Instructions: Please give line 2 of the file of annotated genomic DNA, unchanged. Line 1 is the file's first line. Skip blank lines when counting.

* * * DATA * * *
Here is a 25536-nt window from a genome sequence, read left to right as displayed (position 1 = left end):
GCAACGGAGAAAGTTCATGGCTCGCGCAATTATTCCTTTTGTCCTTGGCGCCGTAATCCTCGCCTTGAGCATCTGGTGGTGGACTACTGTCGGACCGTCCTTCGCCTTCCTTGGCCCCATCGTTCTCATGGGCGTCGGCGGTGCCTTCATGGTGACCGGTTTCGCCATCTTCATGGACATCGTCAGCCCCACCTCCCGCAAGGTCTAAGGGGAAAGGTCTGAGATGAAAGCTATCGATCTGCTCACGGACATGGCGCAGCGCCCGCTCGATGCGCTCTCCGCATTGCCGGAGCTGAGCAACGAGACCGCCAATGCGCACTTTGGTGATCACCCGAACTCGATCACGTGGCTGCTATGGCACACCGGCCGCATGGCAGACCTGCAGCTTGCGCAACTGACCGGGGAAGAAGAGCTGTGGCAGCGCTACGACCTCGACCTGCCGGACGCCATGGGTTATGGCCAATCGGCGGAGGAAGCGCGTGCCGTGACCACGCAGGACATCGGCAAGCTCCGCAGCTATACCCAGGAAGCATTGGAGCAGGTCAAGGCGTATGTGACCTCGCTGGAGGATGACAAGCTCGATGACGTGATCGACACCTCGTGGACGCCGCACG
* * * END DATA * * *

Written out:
GCAACGGAGAAAGTTCATGGCTCGCGCAATTATTCCTTTTGTCCTTGGCGCCGTAATCCTCGCCTTGAGCATCTGGTGGTGGACTACTGTCGGACCGTCCTTCGCCTTCCTTGGCCCCATCGTTCTCATGGGCGTCGGCGGTGCCTTCATGGTGACCGGTTTCGCCATCTTCATGGACATCGTCAGCCCCACCTCCCGCAAGGTCTAAGGGGAAAGGTCTGAGATGAAAGCTATCGATCTGCTCACGGACATGGCGCAGCGCCCGCTCGATGCGCTCTCCGCATTGCCGGAGCTGAGCAACGAGACCGCCAATGCGCACTTTGGTGATCACCCGAACTCGATCACGTGGCTGCTATGGCACACCGGCCGCATGGCAGACCTGCAGCTTGCGCAACTGACCGGGGAAGAAGAGCTGTGGCAGCGCTACGACCTCGACCTGCCGGACGCCATGGGTTATGGCCAATCGGCGGAGGAAGCGCGTGCCGTGACCACGCAGGACATCGGCAAGCTCCGCAGCTATACCCAGGAAGCATTGGAGCAGGTCAAGGCGTATGTGACCTCGCTGGAGGATGACAAGCTCGATGACGTGATCGACACCTCGTGGACGCCGCACG